The aim of the research is to inform ways which might promote positive life opportunities.
Paul Boyle, Senior Lecturer in Occupational Therapy, wants to contact people with cerebral palsy, aged 18 to 25 and who use wheelchairs all the time, to ask them if they would be willing to write about their experiences and to be interviewed.
Mr Boyle said: “I want to find out more about the lives of young people affected by cerebral palsy as they mature from adolescence to adulthood.”
Cerebral palsy affects one in 400 children in the UK, one of the largest groups of people living with disability, and the condition places heavy demands on health, education, social services and families.
Mr Boyle said 90 per cent of children with cerebral palsy reach adulthood but added: “Practitioners know that conditions such as cerebral palsy can curtail a person’s capacity to function in society due to limitations with mobility and self-initiated movement and it is common for posture to be compromised. As a consequence, limited ability to participate or to be independent often results in a life with ongoing varying levels of disability throughout the lifespan.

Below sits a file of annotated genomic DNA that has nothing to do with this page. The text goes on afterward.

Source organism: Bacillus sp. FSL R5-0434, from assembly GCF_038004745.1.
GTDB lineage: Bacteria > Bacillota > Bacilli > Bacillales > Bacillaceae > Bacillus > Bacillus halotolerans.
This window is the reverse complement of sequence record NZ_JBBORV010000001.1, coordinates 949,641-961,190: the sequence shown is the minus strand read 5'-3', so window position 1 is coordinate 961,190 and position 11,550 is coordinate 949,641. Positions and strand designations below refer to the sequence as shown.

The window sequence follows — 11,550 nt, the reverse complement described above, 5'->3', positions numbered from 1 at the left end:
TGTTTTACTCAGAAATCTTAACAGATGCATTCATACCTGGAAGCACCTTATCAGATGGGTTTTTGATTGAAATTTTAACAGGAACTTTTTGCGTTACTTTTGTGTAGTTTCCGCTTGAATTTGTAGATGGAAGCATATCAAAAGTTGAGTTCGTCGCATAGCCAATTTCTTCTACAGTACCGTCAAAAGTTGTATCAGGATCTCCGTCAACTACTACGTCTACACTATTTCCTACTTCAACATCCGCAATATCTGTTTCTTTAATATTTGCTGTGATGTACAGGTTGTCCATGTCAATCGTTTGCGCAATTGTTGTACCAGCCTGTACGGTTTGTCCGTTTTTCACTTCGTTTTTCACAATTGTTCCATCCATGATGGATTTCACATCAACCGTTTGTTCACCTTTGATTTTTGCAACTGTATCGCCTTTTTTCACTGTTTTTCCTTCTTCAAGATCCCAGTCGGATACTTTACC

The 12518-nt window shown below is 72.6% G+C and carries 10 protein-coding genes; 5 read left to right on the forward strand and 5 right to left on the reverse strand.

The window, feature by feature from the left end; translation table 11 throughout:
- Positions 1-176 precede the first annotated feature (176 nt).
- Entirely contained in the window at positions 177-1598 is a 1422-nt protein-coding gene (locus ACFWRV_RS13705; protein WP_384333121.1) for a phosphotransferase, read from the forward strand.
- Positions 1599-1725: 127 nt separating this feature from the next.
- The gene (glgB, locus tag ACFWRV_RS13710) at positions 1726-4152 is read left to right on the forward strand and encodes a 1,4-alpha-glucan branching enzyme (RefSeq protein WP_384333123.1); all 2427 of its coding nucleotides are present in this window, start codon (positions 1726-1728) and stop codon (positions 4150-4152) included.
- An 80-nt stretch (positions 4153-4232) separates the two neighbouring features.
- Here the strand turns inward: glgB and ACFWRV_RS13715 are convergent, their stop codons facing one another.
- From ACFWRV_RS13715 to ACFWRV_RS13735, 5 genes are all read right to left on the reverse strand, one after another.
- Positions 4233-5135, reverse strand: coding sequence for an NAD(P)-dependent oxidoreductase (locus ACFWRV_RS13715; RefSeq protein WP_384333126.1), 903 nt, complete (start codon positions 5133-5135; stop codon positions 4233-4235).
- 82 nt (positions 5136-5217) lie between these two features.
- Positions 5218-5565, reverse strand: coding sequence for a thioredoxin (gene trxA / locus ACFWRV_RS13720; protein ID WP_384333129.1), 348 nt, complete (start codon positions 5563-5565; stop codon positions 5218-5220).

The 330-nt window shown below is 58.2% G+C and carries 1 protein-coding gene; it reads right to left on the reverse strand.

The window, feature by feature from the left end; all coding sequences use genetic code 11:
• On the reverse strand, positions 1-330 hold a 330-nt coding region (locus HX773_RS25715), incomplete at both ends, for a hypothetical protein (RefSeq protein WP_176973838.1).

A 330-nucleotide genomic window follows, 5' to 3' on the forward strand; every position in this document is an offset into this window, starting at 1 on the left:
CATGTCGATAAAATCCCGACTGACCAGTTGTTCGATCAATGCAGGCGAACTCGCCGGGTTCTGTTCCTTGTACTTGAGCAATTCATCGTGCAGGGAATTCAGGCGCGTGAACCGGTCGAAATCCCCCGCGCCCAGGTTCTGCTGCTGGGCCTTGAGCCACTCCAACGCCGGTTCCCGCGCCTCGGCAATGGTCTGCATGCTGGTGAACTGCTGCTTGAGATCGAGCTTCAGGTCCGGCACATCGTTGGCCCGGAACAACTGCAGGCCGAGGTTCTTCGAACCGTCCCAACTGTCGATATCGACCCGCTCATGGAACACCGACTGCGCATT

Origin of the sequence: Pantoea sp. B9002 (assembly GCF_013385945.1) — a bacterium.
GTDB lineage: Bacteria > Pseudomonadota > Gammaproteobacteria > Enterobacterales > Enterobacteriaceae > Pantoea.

“Adults with cerebral palsy are more likely to be disadvantaged in terms of recreational activity, socialisation and employment. A 2013 study found that young adults with cerebral palsy are functionally and socially disadvantaged compared with their non-disabled peers. It highlighted the need to improve arrangements for such young people. And achieving the right to be included in mainstream society was firmly placed within the context of national legislation in the UK during the beginning of this century.
“The study aims to explore the lived experience of transition from adolescence to adulthood for young people with cerebral palsy and in so doing throw light on what might promote positive life opportunities.”
To take part, contact Mr Boyle at firstname.lastname@example.org.